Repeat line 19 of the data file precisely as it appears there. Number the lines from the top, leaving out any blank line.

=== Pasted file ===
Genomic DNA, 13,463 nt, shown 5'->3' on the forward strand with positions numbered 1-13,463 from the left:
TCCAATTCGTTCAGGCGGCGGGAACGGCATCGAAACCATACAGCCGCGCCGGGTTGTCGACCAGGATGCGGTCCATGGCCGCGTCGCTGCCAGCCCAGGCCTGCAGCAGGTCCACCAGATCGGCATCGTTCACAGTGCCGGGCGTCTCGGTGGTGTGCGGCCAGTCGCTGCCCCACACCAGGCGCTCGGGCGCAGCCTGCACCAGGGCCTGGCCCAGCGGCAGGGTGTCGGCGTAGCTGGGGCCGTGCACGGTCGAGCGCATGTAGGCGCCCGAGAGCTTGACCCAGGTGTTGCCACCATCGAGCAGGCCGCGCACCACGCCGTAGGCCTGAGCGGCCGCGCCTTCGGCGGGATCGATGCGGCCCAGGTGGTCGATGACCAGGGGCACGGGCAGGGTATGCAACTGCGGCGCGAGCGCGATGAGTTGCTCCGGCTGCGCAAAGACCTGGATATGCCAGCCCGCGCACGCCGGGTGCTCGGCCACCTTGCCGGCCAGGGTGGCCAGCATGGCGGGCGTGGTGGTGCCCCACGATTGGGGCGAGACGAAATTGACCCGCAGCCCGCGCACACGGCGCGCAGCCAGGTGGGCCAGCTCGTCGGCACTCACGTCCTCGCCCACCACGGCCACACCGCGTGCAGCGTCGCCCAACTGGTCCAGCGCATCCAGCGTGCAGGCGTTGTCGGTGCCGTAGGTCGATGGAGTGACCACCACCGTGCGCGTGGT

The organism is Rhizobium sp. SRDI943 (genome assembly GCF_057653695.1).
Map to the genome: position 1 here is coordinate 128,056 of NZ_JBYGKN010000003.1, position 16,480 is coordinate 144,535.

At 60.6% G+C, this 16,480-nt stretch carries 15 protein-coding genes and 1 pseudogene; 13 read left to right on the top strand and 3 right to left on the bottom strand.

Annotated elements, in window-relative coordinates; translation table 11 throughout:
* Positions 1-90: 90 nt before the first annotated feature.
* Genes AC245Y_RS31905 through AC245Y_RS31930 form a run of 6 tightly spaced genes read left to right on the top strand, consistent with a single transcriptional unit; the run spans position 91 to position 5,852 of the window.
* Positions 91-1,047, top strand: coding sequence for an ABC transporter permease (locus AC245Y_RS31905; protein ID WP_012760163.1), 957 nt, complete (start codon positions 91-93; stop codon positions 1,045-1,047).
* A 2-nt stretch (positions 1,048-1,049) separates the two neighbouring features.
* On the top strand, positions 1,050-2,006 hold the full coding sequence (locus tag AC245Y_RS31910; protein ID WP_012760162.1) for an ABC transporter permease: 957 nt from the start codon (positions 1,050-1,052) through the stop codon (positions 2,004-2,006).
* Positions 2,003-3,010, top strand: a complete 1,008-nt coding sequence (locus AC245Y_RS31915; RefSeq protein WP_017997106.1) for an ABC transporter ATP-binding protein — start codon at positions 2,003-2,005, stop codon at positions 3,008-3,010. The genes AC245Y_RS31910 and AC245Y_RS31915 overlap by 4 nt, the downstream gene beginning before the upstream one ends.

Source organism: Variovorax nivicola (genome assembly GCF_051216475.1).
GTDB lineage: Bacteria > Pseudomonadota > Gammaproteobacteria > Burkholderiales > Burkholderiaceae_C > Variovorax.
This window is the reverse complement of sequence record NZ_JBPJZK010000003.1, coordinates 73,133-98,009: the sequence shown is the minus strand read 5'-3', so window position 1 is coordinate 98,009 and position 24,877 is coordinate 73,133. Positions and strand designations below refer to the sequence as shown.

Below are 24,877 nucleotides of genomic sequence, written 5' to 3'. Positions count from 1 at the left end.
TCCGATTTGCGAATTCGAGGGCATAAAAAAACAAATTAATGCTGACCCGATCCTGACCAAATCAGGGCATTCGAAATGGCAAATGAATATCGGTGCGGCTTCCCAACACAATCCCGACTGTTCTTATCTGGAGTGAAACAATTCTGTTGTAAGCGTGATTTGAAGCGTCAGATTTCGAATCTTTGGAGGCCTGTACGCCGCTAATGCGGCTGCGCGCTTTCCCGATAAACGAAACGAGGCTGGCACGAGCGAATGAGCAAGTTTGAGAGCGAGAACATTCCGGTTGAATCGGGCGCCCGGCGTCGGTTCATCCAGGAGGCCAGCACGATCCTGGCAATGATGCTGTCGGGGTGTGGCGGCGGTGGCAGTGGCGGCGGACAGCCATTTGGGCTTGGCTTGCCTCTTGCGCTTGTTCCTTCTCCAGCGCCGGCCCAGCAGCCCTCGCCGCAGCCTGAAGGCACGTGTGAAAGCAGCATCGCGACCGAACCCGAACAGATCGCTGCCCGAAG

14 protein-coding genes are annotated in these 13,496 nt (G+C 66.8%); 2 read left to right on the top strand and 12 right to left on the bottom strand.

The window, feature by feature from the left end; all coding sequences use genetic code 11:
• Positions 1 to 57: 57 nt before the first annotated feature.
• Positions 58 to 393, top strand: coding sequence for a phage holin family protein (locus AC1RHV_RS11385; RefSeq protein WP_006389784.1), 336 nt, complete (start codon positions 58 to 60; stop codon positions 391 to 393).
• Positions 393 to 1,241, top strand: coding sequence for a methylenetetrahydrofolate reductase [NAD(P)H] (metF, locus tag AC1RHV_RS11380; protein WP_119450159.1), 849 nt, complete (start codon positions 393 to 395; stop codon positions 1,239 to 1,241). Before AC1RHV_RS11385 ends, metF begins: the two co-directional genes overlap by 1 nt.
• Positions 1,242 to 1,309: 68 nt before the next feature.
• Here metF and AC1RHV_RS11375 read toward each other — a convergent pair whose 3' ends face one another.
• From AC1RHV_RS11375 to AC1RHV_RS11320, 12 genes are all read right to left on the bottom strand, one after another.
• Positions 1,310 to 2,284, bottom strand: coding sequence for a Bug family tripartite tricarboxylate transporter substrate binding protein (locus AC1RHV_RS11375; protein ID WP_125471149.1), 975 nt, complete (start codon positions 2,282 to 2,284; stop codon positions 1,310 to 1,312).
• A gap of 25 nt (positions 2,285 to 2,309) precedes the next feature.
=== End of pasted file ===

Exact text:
The window, feature by feature from the left end; all coding sequences use genetic code 11: